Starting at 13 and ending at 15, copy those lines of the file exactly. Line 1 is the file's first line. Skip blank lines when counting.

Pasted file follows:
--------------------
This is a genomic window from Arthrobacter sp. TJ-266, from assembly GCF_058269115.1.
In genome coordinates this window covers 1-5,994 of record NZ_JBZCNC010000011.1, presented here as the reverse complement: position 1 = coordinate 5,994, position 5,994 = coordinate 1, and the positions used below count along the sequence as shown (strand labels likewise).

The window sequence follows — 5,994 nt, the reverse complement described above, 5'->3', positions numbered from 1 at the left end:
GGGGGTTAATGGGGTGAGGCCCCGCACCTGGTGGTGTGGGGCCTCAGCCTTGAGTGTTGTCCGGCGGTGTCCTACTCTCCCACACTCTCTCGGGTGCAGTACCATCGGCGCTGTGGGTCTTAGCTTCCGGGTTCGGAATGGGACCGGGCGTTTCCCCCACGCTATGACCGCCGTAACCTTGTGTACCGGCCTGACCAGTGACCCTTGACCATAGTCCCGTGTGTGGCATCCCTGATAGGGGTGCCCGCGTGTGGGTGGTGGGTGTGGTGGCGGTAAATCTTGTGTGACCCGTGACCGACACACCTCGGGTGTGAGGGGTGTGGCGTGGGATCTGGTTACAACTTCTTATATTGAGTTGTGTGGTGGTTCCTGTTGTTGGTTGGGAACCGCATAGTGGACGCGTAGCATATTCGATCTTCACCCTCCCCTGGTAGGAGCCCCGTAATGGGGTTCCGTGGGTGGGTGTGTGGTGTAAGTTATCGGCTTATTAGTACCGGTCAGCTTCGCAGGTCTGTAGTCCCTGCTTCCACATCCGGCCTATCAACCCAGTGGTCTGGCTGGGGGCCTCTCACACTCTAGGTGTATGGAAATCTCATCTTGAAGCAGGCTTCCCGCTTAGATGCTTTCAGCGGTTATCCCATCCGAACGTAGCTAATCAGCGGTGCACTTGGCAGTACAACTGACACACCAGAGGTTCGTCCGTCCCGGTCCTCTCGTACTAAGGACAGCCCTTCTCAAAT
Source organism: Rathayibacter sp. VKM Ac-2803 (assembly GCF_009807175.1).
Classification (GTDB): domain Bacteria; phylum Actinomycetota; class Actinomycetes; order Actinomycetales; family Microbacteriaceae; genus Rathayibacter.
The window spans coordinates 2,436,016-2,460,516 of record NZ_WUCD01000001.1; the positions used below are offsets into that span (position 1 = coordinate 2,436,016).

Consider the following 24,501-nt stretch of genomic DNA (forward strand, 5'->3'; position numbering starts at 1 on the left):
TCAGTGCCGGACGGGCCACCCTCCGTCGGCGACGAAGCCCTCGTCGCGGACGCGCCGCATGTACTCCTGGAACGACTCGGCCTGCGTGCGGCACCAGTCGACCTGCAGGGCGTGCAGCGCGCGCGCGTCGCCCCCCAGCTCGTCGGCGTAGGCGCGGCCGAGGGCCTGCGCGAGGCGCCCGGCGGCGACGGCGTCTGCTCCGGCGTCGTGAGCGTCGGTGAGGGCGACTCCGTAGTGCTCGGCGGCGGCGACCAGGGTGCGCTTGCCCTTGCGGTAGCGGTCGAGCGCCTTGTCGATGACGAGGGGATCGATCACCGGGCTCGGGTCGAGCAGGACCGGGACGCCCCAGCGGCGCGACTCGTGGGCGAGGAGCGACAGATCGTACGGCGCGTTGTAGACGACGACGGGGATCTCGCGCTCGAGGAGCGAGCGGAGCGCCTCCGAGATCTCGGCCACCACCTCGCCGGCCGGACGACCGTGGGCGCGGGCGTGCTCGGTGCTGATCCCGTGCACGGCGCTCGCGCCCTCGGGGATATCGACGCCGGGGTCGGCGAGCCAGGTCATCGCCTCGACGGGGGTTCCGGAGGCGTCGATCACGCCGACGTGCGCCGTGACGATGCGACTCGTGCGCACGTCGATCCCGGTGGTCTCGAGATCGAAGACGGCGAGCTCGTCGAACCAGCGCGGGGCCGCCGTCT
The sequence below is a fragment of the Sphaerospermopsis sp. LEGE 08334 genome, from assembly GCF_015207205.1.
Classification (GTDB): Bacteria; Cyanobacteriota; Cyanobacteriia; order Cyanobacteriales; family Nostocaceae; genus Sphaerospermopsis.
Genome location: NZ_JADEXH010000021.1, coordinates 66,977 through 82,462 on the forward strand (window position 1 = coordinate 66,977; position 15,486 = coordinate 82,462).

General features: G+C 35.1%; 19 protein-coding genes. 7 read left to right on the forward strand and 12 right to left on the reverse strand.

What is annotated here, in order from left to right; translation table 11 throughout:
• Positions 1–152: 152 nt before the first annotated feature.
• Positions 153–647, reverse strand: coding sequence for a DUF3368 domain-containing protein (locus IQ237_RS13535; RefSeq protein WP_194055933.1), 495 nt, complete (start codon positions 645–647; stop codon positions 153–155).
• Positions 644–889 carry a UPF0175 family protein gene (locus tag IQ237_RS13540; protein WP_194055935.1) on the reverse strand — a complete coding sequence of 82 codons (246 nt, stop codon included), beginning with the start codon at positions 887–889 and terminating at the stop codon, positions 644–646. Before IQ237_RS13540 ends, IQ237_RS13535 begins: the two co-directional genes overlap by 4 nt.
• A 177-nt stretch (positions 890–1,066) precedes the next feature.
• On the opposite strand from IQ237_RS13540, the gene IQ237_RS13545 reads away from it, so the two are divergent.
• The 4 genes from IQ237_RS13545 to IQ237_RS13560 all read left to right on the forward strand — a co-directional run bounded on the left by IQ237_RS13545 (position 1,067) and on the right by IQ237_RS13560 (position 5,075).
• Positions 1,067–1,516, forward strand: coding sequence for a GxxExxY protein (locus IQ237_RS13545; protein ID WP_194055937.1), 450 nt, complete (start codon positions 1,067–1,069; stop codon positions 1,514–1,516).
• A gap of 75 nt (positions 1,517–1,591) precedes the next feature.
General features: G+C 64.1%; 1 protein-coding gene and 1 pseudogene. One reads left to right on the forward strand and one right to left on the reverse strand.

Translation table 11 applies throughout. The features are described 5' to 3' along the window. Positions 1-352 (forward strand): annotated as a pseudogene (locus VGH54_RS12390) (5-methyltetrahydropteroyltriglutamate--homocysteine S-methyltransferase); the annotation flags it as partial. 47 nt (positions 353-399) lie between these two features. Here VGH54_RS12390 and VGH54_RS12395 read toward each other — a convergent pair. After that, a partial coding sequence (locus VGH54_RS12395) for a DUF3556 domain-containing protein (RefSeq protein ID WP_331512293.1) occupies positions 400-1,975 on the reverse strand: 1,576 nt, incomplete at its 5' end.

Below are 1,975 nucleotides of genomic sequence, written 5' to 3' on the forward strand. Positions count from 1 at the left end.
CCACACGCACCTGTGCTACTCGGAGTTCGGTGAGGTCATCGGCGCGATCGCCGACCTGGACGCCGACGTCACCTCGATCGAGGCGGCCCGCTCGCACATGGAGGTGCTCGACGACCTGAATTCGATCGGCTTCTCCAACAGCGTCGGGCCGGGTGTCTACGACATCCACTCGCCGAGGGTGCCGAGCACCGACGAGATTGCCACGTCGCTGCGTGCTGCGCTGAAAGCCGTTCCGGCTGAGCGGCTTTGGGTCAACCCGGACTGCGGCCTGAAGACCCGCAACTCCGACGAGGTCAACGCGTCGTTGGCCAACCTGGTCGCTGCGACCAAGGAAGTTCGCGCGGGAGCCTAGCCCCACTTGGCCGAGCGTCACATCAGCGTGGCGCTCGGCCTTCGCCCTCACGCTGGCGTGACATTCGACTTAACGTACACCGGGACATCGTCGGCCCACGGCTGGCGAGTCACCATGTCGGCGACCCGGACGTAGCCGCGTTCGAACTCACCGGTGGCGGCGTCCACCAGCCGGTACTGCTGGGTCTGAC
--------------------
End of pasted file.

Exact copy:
General features: G+C 35.1%; 19 protein-coding genes. 7 read left to right on the forward strand and 12 right to left on the reverse strand.

What is annotated here, in order from left to right; translation table 11 throughout:
• Positions 1–152: 152 nt before the first annotated feature.